Guerrilla marketing is an advertising strategy that seeks to utilize low-cost and sometimes unconventional tactics that are high impact. First coined by Jay Conrad Levinson in his 1984 book of the same title, guerrilla marketing works best on existing customers who are familiar with a brand or product and its particular characteristics.

Hunger Marketing

Hunger marketing is a marketing strategy focused on manipulating consumer emotions. By bringing products to market with an attractive price point and restricted supply, consumers have a stronger desire to make a purchase.

Integrated Communication

Integrated marketing communication (IMC) is an approach used by businesses to coordinate and brand their communication strategies. Integrated marketing communication takes separate marketing functions and combines them into one, interconnected approach with a core brand message that is consistent across various channels. These encompass owned, earned, and paid media. Integrated marketing communication has been used to great effect by companies such as Snapchat, Snickers, and Domino’s.

Inbound Marketing

Inbound marketing is a marketing strategy designed to attract customers to a brand with content and experiences that they derive value from. Inbound marketing utilizes blogs, events, SEO, and social media to create brand awareness and attract targeted consumers. By attracting or “drawing in” a targeted audience, inbound marketing differs from outbound marketing which actively pushes a brand onto consumers who may have no interest in what is being offered.

Integrated Marketing

Integrated marketing describes the process of delivering consistent and relevant content to a target audience across all marketing channels. It is a cohesive, unified, and immersive marketing strategy that is cost-effective and relies on brand identity and storytelling to amplify the brand to a wider and wider audience.

Marketing Mix

The marketing mix is a term to describe the multi-faceted approach to a complete and effective marketing plan. Traditionally, this plan included the four Ps of marketing: price, product, promotion, and place. But the exact makeup of a marketing mix has undergone various changes in response to new technologies and ways of thinking. Additions to the four Ps include physical evidence, people, process, and even politics.

Marketing Myopia

Marketing myopia is the nearsighted focus on selling goods and services at the expense of consumer needs. Marketing myopia was coined by Harvard Business School professor Theodore Levitt in 1960. Originally, Levitt described the concept in the context of organizations in high-growth industries that become complacent in their belief that such industries never fail.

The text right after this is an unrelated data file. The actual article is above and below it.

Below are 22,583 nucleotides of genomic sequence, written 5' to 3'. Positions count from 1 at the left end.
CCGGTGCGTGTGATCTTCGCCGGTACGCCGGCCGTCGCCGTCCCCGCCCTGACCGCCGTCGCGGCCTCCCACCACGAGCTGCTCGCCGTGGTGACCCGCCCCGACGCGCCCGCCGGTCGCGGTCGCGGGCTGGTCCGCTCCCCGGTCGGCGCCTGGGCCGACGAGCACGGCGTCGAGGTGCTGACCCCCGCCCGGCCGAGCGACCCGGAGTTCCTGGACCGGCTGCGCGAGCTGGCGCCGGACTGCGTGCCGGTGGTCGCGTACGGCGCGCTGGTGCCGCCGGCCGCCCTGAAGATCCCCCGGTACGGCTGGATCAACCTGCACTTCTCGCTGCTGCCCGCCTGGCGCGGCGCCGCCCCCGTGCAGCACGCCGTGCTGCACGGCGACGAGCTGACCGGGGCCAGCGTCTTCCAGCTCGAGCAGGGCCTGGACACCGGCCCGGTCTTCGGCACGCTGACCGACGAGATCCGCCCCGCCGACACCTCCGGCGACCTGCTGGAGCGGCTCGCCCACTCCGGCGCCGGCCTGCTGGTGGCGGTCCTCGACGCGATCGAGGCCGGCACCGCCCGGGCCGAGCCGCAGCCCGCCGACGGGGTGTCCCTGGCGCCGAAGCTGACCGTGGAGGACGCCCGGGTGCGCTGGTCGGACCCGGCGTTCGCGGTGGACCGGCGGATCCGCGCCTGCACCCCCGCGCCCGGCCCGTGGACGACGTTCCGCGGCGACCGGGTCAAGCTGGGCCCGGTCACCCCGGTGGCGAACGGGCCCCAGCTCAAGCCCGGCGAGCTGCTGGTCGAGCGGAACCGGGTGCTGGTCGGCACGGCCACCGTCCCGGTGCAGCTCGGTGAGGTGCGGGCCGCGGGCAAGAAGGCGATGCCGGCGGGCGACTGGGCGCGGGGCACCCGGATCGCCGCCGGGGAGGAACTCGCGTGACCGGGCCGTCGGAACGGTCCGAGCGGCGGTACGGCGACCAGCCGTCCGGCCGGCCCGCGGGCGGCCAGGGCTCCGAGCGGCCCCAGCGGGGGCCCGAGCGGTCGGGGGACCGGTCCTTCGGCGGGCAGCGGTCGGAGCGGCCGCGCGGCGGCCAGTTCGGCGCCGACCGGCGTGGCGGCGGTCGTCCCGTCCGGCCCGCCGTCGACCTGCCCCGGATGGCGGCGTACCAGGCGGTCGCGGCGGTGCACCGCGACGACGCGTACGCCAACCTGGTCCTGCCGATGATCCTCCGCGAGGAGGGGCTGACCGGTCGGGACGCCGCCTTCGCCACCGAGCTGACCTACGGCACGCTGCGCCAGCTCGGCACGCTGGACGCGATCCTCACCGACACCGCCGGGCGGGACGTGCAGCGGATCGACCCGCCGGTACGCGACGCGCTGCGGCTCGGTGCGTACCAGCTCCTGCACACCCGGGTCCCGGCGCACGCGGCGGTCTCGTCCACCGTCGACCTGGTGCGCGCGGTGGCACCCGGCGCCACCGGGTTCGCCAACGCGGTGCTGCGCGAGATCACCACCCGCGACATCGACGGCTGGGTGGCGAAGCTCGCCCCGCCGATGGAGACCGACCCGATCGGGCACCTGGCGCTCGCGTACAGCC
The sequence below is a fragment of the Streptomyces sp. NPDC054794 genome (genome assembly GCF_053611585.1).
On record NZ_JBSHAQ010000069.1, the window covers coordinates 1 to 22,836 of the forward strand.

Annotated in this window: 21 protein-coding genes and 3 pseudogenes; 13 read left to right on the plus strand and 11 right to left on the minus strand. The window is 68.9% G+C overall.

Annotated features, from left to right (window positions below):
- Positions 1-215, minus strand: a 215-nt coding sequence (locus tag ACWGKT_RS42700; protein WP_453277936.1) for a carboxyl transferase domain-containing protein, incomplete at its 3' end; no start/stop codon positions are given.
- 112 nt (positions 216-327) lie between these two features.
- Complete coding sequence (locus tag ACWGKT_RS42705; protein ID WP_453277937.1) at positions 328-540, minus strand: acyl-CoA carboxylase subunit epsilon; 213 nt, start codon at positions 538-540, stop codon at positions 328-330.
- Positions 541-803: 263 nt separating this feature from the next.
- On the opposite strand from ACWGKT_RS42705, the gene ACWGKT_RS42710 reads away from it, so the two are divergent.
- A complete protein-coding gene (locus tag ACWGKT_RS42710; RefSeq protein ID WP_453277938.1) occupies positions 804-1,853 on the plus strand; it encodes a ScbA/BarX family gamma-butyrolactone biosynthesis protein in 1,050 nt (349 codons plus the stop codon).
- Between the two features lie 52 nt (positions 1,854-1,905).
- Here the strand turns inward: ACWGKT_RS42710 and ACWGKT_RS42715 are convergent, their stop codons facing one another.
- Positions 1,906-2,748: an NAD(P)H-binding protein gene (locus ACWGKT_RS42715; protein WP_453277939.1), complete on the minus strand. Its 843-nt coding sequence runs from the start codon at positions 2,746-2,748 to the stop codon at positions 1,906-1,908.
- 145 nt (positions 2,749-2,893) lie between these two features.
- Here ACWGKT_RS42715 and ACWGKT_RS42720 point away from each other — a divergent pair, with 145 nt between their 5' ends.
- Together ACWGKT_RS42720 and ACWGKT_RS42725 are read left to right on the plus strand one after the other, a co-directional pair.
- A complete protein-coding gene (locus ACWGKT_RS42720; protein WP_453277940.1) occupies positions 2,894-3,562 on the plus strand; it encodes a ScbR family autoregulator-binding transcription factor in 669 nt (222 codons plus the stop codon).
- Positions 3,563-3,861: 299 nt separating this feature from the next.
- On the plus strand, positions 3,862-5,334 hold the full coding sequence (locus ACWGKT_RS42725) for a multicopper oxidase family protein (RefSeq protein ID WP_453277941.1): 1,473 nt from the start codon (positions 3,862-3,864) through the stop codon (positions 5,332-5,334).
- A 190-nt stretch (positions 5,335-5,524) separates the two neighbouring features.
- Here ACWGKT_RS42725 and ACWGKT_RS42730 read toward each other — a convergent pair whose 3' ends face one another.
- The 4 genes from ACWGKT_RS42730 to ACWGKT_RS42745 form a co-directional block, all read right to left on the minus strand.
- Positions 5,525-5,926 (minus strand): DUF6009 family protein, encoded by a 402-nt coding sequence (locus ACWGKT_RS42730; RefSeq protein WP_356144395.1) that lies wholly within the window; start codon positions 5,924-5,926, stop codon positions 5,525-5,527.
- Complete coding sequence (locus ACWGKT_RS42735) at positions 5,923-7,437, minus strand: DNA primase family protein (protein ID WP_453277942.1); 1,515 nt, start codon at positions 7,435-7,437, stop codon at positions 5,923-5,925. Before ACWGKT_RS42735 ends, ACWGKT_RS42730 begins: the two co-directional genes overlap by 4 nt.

Marketing Personas

Marketing personas give businesses a general overview of key segments of their target audience and how these segments interact with their brand. Marketing personas are based on the data of an ideal, fictional customer whose characteristics, needs, and motivations are representative of a broader market segment.

Meme Marketing

Meme marketing is any marketing strategy that uses memes to promote a brand. The term “meme” itself was popularized by author Richard Dawkins over 50 years later in his 1976 book The Selfish Gene. In the book, Dawkins described how ideas evolved and were shared across different cultures. The internet has enabled this exchange to occur at an exponential rate, with the first modern memes emerging in the late 1990s and early 2000s.


Microtargeting is a marketing strategy that utilizes consumer demographic data to identify the interests of a very specific group of individuals. Like most marketing strategies, the goal of microtargeting is to positively influence consumer behavior.

Multi-Channel Marketing

Multichannel marketing executes a marketing strategy across multiple platforms to reach as many consumers as possible. Here, a platform may refer to product packaging, word-of-mouth advertising, mobile apps, email, websites, or promotional events, and all the other channels that can help amplify the brand to reach as many consumers as possible.

Multi-Level Marketing

Multi-level marketing (MLM), otherwise known as network or referral marketing, is a strategy in which businesses sell their products through person-to-person sales. When consumers join MLM programs, they act as distributors. Distributors make money by selling the product directly to other consumers. They earn a small percentage of sales from those that they recruit to do the same – often referred to as their “downline”.

Net Promoter Score

The Net Promoter Score (NPS) is a measure of the ability of a product or service to attract word-of-mouth advertising. NPS is a crucial part of any marketing strategy since attracting and then retaining customers means they are more likely to recommend a business to others.